First there was conventional active RFID where a battery in the tag permits it to initiate a signal, give longer range, manage a sensor or otherwise improve on the capability of a passive RFID tag. The archetypal conventional form of active RFID locks and unlocks your car at a distance of thirty meters or so. It is the key or keyfob called a remote or a car clicker and the device in the car that it recognises it. About two billion dollars has been spent on car clicker systems to date and they are still going strong.
Other forms of conventional, first generation active RFID include over one million tags put in a random sample of letters to monitor the performance of postal services. Then there are military versions for supplies and assets with systems orders for up to half a billion dollars in size, so active RFID is far more important that is commonly recognized.
Second generation active RFID is the Real Time Locating System (RTLS) where people or things are located almost continuously from 30-300 meters away, usually by using many emitters. These are in the very rapid takeoff phase after the usual slow start with new technologies. However, overlapping the growth of this second generation active RFID is the third generation where a number of remarkable new systems have just become available.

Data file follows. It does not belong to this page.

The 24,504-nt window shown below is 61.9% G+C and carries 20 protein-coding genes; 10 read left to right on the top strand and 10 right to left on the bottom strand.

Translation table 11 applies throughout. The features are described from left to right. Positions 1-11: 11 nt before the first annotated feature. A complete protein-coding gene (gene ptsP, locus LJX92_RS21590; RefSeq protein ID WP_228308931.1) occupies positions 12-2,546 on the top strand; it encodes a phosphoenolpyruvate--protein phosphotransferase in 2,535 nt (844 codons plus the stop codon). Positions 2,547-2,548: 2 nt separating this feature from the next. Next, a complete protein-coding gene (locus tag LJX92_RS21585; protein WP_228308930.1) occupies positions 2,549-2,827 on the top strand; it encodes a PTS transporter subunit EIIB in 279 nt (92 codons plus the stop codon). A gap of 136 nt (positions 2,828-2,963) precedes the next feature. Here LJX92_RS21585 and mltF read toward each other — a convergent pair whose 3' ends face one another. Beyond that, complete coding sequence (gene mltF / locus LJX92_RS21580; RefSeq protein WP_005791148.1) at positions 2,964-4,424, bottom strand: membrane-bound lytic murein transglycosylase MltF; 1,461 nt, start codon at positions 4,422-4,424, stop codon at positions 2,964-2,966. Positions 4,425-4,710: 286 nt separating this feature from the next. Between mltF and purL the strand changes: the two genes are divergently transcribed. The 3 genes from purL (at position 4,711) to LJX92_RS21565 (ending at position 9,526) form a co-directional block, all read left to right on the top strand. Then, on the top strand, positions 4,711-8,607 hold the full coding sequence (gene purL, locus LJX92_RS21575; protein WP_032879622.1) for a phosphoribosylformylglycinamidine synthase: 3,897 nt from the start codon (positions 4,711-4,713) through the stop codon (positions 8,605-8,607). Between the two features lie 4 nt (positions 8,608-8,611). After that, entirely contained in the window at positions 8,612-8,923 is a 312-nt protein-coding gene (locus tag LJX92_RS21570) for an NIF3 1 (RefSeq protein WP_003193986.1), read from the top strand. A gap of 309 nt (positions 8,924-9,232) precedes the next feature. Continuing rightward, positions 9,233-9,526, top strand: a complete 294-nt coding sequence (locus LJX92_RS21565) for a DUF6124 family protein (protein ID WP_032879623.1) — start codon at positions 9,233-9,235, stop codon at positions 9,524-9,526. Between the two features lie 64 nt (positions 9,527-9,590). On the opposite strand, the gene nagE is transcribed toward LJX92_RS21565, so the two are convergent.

It is the Ubiquitous Sensor Network (USN) sometimes known as the Wireless Sensor Network (WSN) and characterized by the tag doubling as a reader and a so-called mesh network being used with a choice of sensors on each tag. It may be limited to 30 meters range and the tag may be rather like active RFID tags from ten years ago, even using AAA batteries but this capability is still notable because it can make systems scalable, self-healing, affordable and extraordinarily capable.
Precise figures are, as yet, uncertain but both RTLS and USN are set to become multibillion dollar markets, such are the needs for these systems.